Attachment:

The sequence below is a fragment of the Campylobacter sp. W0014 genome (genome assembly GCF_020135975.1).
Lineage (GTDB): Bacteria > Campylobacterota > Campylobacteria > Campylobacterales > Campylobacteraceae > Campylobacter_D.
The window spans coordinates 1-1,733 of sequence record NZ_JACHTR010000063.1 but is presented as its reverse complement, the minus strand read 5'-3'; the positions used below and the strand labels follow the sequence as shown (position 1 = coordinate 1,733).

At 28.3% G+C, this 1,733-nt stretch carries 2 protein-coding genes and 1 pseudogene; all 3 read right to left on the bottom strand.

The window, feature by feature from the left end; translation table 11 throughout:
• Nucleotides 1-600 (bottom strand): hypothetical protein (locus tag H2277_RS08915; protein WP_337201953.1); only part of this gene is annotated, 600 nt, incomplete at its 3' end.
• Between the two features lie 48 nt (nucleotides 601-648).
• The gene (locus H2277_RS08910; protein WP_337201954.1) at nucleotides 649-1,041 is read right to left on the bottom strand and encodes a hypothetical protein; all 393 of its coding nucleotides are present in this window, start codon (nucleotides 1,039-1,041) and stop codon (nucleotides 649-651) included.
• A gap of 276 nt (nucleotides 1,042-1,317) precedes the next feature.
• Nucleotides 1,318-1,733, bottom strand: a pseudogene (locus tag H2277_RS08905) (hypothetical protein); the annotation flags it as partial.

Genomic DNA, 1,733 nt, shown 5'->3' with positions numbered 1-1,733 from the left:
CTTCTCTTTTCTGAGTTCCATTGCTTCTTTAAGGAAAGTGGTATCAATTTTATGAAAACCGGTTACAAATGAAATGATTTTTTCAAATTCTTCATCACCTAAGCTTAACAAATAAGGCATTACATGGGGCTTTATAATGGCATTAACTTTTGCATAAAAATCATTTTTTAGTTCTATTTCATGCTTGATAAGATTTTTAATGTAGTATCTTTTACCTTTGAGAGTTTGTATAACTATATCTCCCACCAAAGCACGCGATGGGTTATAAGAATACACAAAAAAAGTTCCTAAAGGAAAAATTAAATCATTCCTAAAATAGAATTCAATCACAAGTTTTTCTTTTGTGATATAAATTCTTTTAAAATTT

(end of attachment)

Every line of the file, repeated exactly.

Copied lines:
The sequence below is a fragment of the Campylobacter sp. W0014 genome (genome assembly GCF_020135975.1).
Lineage (GTDB): Bacteria > Campylobacterota > Campylobacteria > Campylobacterales > Campylobacteraceae > Campylobacter_D.
The window spans coordinates 1-1,733 of sequence record NZ_JACHTR010000063.1 but is presented as its reverse complement, the minus strand read 5'-3'; the positions used below and the strand labels follow the sequence as shown (position 1 = coordinate 1,733).

At 28.3% G+C, this 1,733-nt stretch carries 2 protein-coding genes and 1 pseudogene; all 3 read right to left on the bottom strand.

The window, feature by feature from the left end; translation table 11 throughout:
• Nucleotides 1-600 (bottom strand): hypothetical protein (locus tag H2277_RS08915; protein WP_337201953.1); only part of this gene is annotated, 600 nt, incomplete at its 3' end.
• Between the two features lie 48 nt (nucleotides 601-648).
• The gene (locus H2277_RS08910; protein WP_337201954.1) at nucleotides 649-1,041 is read right to left on the bottom strand and encodes a hypothetical protein; all 393 of its coding nucleotides are present in this window, start codon (nucleotides 1,039-1,041) and stop codon (nucleotides 649-651) included.
• A gap of 276 nt (nucleotides 1,042-1,317) precedes the next feature.
• Nucleotides 1,318-1,733, bottom strand: a pseudogene (locus tag H2277_RS08905) (hypothetical protein); the annotation flags it as partial.

Genomic DNA, 1,733 nt, shown 5'->3' with positions numbered 1-1,733 from the left:
CTTCTCTTTTCTGAGTTCCATTGCTTCTTTAAGGAAAGTGGTATCAATTTTATGAAAACCGGTTACAAATGAAATGATTTTTTCAAATTCTTCATCACCTAAGCTTAACAAATAAGGCATTACATGGGGCTTTATAATGGCATTAACTTTTGCATAAAAATCATTTTTTAGTTCTATTTCATGCTTGATAAGATTTTTAATGTAGTATCTTTTACCTTTGAGAGTTTGTATAACTATATCTCCCACCAAAGCACGCGATGGGTTATAAGAATACACAAAAAAAGTTCCTAAAGGAAAAATTAAATCATTCCTAAAATAGAATTCAATCACAAGTTTTTCTTTTGTGATATAAATTCTTTTAAAATTT